Te Wharepora Hou In support of the Hapū and Iwi of Te Atiawa and the struggle for the return of the Pekapeka Block in Waitara share the following oral submission presented at the first Māori Select Committee meeting held in Ngamotu (New Plymouth) on Friday November 18th 2016. We encourage people across Aotearoa and beyond to read the links provided and to support the online petition to support the reu
Ko te tuatahi, he mihi aroha ki ngā Tūpuna e mau tonu ana tenei kaupapa hohonu. Tena koutou katoa ngā ringa raupa o te Māori Affairs Select Committee, rau rangatira mā e haere mai nei ki te whakarongo ki te tautoko ngā kai kōrero i tenei wā, ki ngā kai kōrero i mua i ahau kei te mihi. Ko Taranaki te maunga, ko Ngati Mutunga te iwi ko Raumati te whānau.
This oral submission adds context to the written submission and to our recommendations. I am a member of the NZ Association of Counsellors, a member of the Taranaki Māori Women’s Network (TmwN) and also the Director of Tu Tama Wahine o Taranaki Inc. (TTW). The Taranaki Māori Women’s Network is a collective who hold in trust the wellbeing of Taranaki and whose purpose is to creatively respond to issues that impact on whānau, hapū and iwi by way of the contemporary application of tikanga Māori to ameliorate the effects of historical trauma on the collective.
The taonga tuku iho (non-negotiable treasures) handed on to us by our Tūpuna and the principles exemplified by Te Raukura encourage members to enact collective ownership, responsibility and accountability by strengthening whānau relationships, cultural practices and to actively pursue the reclamation and resurrection of protective hapū institutions.
Tu Tama Wahine o Taranaki is a kaupapa Māori tangata whenua development and liberation organisation. The values that underpin it are tikanga Māori which is central to all service provision with the primary aim of empowering whānau, hapū and iwi to address historical and intergenerational trauma in the context of our lives today. The organisation has a responsibility to provide all whānau with an analysis of the socio-cultural, economic and political factors that impinge upon our lives and to maintain and promote; te wairua, te mana, te tapu, te ihi me ngā moemoea o ngā Mātua Tūpuna.
It is not helpful to forget our past. Whaitara has been earmarked by colonial imperialist history to be marginalised and to be fragmented, lost and confused culturally, socially and economically because our Tūpuna initiated a passive resistance movement – meaning resistance to government, law etc without violence by fasting, by demonstrating, and by refusing to cooperate. The passive resistance movement of Taranaki originated from Whaitara when Te Rangitake sent the women out to pull up the survey pegs. Thus began Te Pahua Tuatahi – Te Pahua o Whaitara – the plunder of Whaitara.
These days most people have some knowledge about Te Pahua o Parihaka – the plunder of Parihaka in 1881 but the first plunder was Te Pahua o Whaitara in 1865 one hundred and fifty one year’s eleven months and 9 days ago this fact has been relegated to the deep recesses of history and people’s minds because of te riri a te pakeha at the actions of our Tūpuna in challenging the authority of the Crown and its representatives – te puku riri remain, smouldering within them. But if we were to ask about this anger there would be denial that it even exists and responses would probably be ‘he iwi tahi tatou’, or about ownership and being able to freehold, having a roof over ones heads etc.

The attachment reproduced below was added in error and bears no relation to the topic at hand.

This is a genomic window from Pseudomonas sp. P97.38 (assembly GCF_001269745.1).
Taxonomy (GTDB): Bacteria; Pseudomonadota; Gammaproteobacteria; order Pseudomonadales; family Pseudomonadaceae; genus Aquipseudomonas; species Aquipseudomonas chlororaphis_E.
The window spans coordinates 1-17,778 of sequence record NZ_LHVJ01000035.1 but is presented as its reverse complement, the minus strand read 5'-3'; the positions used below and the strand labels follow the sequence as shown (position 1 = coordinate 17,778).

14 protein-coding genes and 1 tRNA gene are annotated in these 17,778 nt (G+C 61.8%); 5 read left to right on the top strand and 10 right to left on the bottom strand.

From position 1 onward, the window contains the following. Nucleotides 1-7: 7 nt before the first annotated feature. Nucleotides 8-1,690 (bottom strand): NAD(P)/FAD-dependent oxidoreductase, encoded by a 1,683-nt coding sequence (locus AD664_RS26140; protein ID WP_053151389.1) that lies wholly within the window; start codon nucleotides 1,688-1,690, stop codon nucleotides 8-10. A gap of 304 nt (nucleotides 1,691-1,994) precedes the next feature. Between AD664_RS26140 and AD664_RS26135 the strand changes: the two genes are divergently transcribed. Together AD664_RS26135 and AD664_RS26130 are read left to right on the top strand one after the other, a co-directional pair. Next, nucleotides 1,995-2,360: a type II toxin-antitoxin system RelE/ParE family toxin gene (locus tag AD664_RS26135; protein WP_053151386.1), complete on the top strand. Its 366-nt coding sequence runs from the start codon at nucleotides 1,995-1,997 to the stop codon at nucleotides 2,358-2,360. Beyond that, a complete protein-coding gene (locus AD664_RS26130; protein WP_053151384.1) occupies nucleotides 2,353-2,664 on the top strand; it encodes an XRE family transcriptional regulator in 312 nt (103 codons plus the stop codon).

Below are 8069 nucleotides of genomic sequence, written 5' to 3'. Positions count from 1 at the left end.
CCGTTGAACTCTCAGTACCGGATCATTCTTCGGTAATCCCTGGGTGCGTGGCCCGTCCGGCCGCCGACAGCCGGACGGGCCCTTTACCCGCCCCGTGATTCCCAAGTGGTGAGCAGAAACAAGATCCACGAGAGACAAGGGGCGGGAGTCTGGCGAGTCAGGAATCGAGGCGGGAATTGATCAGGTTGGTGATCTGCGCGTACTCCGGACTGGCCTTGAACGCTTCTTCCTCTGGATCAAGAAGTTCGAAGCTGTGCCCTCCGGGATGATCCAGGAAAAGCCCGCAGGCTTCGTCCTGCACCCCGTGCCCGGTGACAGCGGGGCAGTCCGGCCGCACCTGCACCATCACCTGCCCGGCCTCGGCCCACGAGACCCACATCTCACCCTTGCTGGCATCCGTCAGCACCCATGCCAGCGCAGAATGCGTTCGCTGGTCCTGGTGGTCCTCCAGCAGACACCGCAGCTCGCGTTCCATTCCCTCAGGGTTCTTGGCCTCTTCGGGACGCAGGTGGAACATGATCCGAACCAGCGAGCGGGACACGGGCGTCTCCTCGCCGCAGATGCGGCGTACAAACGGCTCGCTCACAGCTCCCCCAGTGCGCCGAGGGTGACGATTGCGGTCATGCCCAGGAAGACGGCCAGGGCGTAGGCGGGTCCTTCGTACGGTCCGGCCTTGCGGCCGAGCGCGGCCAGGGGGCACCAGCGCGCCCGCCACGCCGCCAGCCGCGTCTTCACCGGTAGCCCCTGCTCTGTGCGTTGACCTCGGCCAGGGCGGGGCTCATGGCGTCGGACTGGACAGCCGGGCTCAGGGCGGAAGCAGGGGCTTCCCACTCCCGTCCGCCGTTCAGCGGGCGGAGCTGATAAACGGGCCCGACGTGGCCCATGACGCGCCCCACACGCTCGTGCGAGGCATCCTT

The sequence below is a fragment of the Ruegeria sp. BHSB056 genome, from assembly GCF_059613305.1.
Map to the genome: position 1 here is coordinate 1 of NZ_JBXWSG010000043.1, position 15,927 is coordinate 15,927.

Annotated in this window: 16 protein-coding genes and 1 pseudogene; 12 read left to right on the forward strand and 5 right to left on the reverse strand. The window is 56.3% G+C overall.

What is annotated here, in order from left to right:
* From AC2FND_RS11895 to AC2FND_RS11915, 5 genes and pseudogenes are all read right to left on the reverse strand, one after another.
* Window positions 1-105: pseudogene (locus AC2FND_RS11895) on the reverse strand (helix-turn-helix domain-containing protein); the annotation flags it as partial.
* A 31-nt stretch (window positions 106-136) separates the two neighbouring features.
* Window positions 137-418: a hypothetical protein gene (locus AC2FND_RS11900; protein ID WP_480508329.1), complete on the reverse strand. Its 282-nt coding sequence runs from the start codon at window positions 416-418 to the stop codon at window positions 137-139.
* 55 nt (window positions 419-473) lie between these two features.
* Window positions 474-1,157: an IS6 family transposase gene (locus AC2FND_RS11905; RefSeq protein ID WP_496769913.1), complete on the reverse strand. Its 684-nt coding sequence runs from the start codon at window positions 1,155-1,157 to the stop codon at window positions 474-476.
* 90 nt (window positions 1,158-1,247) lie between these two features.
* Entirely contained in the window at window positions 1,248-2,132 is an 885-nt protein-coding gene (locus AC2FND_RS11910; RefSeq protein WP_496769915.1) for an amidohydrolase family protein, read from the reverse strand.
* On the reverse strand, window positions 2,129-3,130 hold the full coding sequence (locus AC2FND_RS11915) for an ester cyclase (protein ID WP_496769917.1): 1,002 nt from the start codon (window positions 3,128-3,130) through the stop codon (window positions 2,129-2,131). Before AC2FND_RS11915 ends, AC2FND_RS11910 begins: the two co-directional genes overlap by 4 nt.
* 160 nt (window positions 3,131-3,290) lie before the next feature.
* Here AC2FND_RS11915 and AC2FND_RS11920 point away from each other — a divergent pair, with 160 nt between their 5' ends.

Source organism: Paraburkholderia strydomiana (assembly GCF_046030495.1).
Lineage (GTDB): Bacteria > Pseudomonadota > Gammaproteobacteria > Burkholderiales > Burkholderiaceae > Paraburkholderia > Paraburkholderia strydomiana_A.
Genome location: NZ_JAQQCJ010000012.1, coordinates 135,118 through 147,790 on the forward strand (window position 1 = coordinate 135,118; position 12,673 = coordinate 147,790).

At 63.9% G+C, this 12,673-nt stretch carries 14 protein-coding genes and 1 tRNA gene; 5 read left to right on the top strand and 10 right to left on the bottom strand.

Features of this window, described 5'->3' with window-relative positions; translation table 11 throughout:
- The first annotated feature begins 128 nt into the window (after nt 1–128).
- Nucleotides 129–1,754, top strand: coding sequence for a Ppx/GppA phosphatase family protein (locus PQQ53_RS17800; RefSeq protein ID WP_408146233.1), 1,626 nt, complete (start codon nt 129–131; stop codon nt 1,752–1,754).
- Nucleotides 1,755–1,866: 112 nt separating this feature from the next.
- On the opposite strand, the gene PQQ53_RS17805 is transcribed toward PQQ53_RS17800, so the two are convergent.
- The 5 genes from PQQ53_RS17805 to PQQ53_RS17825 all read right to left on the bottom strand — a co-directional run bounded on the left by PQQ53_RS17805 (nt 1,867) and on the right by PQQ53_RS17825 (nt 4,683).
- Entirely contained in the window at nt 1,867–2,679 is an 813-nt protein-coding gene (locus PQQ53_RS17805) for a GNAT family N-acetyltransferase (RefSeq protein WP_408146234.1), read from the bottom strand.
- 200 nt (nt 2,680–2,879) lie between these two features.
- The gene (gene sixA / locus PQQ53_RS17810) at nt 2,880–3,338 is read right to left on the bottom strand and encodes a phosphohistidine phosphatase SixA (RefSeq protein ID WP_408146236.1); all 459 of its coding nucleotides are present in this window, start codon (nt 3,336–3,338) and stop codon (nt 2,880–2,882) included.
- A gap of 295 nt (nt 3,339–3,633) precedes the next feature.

Our Tūpuna and subsequently their mokopuna have paid a great price for exercising their democratic right and responsibility in expressing their displeasure and disagreement with being rendered landless and turned into paupers in their own homelands. The debilitating colonial punishment, of a passive resistance movement, has left a corrosive soul wound which needs to heal and reminding the NPDC and general public about this injustice is to bring it back into the moral vision of the entire community.
The theft of Taranaki lands are a fact and create a shared history of one group being disposed and left destitute in their own lands and the other group wilfully benefiting from the spoils of thief, forced dispossession and war. The intergenerational fallout from this shared history has created disease in many forms. Some are easy to see and identify; such as family violence and diabetes but there are other diseases that are much more difficult to see or identify; such as greed, entitled and privileged behaviour that cultivates institutional racism and an unwillingness to return the spoils of stolen property. Behaviours that create dis-ease with oneself and in the company of others who are perceived as the ‘other’, therefore unknowable and possibility dangerous. How do we dare to speak our truth? Where is the safety, when the dominant political discourse comes from a position of wilful ignorance about history; and the drafters of this Bill have no concept of their privileged positions in it.